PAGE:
The S/PDIF format comes in two types, Toslink and coax. Onkyo's TX-SR701 has digital ins and outs in the same section. The "In Optical" section shows two Toslink (digital optic) inputs to be connected to any playback devices Toslink output. Next to the optical inputs is a single optical output to be connected to any device you'd want to pass the audio signal to such as a recording device, TiVo or DVR. There are only two coaxial connectors, a single input and a single out. These are for digital coaxial cables, they perform the same as Toslink for purposes of audio quality and bandwidth but the cables are generally cheaper. Digital Coax cables look just like RCA connectors but they're always rated at 75hohms.
Can also be called lin- ins. This is the array of two-channel inputs and tape monitor outs from all your two channel stereo sources such as CD player, tape deck, DAT, or VCR. Some of the line-ins are paired with a line-out, this is called a "Tape Monitor". Any source (such as a CD player) connected to a line in can be recorded through one of the tape monitor's line outs simply by engaging the "tape monitor" switch on the receiver. This line-out would be connected to a recording device such as a VCR or Tape Deck setup to record.
It's important when using two channel connectors to maintain lateral consistency, connect the left input on the receiver to the left output on the source, etc. It's worth double checking your connections for consistency because if it's not setup right the soundstage and directional ability of source material will be compromised. Some two-channel source components such as many CD players have a digital (S/PDIF) output which provides an alternative (and generally superior) method of connection to your receiver.
5.1 Analog In
Also called line-in or DVD inputs or even pre-in. These are required for use with DVD players capable of playing back the SACD or DVD-Audio formats, high-resolution audio output cannot be transmitted through coax or Toslink so these separate analog inputs must be used (the digital HDMI format stands to change this in the near future). A Universal DVD player (or any DVD player capable of playing back SACD or DVD-Audio) will have corresponding 5.1 line outputs. Each connection on your receiver's line-ins should be connected to its corresponding output on the source device with standard RCA cables. It's critical to keep connections consistent not just left and right channels but also the center, sub and rear.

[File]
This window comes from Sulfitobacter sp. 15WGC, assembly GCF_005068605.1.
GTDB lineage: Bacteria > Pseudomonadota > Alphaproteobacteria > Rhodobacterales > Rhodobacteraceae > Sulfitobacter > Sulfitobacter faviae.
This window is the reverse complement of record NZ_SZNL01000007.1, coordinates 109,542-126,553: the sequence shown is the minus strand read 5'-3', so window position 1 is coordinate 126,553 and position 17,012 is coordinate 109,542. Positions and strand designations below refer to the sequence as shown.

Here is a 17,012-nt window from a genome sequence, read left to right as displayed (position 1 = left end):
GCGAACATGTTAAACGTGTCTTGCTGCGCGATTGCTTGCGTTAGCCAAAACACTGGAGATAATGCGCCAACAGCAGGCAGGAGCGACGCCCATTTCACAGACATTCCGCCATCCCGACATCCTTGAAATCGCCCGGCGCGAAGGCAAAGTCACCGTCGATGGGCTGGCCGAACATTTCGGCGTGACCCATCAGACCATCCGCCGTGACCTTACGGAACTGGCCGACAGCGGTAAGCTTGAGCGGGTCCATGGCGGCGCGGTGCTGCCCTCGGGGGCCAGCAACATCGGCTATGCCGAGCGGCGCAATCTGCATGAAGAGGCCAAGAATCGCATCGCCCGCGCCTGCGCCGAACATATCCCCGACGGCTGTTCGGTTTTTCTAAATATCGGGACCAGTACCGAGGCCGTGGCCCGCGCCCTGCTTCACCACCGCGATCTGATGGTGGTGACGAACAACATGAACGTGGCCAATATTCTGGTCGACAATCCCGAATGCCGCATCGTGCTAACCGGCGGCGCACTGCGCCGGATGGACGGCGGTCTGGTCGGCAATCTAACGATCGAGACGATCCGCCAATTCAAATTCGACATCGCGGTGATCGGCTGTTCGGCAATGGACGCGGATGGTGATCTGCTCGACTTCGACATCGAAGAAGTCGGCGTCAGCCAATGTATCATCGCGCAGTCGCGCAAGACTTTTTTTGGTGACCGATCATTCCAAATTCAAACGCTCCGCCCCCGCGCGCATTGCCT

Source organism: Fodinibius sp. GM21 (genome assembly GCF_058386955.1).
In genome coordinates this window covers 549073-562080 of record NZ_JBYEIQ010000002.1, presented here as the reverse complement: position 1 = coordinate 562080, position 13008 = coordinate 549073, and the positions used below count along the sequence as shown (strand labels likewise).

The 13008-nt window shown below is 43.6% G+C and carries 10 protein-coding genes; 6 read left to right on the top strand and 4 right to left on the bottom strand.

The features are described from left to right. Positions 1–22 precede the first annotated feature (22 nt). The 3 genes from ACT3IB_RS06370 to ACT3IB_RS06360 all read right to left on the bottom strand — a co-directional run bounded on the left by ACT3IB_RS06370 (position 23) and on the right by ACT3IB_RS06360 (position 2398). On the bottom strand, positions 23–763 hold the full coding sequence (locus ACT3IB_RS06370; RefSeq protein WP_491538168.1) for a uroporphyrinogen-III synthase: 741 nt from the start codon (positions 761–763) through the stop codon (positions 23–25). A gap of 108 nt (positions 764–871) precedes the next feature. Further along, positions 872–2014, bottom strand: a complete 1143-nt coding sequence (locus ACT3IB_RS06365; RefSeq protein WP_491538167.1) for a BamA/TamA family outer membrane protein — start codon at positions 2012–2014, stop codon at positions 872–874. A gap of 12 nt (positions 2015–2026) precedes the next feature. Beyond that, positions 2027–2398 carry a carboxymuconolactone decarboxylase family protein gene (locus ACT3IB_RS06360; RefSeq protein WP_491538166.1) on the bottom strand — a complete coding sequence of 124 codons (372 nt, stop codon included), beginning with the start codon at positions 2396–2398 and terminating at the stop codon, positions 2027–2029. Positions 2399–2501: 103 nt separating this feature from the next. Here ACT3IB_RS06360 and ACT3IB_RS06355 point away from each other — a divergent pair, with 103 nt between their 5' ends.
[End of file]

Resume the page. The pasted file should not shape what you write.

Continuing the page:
Each video connector is shown in two types, Composite and S-Video, both work for standard analog NTSC video but do not deliver HDTV. S-Video is superior so if your components have available S-Video outputs and a TV with an available S-Video in, you should use S-Video for all connections. All inputs are titled as to what video component they should come from and a single Monitor Out goes to the TV. Although the receiver performs no functions (except sometimes on-screen displays) it's a convenience to be able use the receiver to switch between video devices at the same you're switching audio sources.
Component Video In/Out
Performs the same as the standard video in/out section except Component is designed for HDTV. Component connections are the best available analog connection method to an HDTV set. This receiver features two component video inputs and a single output to be connected to your HDTV. Many HDTVs come equipped with digital inputs that are HDCP compliant, these include DVI or HDMI. At this time HDCP compliant digital video connection methods are difficult to find on receivers but are sure to become more common in the near future. If your DVD player has a digital video out and your TV has the compatible digital video input they should be directly connected. Bypassing your receiver means you'd have to switch to your digitally connected DVD player on the receiver for audio only and make a separate switch on your HDTV.
Special Thanks to Home Theater Focus